Space Shuttle Atlantis’ Final Flight and the Fleet’s Museum Duty Prep

On July 8th, 2011, the Space Shuttle Atlantis took off on its last mission, STS-135NASA prepared extensively for the final 13-day flight that will close out the Space Shuttle Program.  Atlantis was moved to its launch pad at Kennedy Space Center (KSC) in Cape Canaveral, Florida, on May 31, and lifted off on July 8 at 11:29 A.M. EDT (1529 GMT).  The shuttle rolled out to the launch pad just hours before its sister ship, Space Shuttle Endeavour, landed early morning on June 1, wrapping up STS-134, its own final mission: a 16-day delivery flight to the International Space Station.  The four-person astronaut crew has worked extremely hard to prepare for Atlantis’, and the Space Shuttle Program’s, last mission.

STS-135 marks the final flight of Space Shuttle Atlantis and the Space Shuttle Program. The Space Shuttles must undergo extensive preparations before assuming museum duty.Many of you may be wondering what will happen to all the space shuttles after this last launch.  Well, the space shuttles are getting ready for their second lives as museum pieces.  The shuttles themselves will go through a lengthy clean-up process before they’re ready for their public debuts.  When a shuttle lands, it’s covered in hazards: liquid hydrogen and oxygen for fuel, ammonia for coolant, and live pyrotechnics for blowing out emergency escape windows.  “We have to remove those chemical hazards so that when it’s in a museum, the public can walk up to it without risk of things outgassing or dripping,” said NASA flow director Stephanie Stilson, who oversaw all the post-flight checkups and pre-flight preparations for Discovery’s last 11 trips to space and is now getting the remaining space shuttles ready for retirement.  Because of these space shuttles, we have been able to make many advances in science and technology.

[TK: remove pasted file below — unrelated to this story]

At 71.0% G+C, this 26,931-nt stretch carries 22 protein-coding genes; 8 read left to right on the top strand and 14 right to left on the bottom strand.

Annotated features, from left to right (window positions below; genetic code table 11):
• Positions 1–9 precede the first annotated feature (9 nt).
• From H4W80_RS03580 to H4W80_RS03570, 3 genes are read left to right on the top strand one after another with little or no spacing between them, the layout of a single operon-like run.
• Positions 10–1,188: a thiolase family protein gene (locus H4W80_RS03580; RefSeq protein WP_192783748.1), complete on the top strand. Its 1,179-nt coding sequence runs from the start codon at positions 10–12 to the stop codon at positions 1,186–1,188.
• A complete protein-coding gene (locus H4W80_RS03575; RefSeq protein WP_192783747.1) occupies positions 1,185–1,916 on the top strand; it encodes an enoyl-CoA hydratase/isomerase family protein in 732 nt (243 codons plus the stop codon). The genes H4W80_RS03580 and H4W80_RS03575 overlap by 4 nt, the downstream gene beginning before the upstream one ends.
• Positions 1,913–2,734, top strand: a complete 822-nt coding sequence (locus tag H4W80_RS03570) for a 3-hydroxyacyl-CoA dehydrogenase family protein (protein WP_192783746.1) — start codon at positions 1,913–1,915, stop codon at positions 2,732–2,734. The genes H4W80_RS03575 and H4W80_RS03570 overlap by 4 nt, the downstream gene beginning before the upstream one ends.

Once the space shuttles are prepared and deemed safe for public viewing, we can view these magnificent space vehicles at museums around the country.  Space Shuttle Discovery will be located at the National Air and Space Museum’s Steven F. Udvar-Hazy Center just outside Washington, D.C.  Space Shuttle Endeavour will be located at the California Science Center in Los Angeles.  Space Shuttle Atlantis will be located at the Kennedy Space Center just outside Orlando, Florida.

Watch the final launch of Space Shuttle Atlantis, which took place on July 8, 2011.

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Joie Montoya
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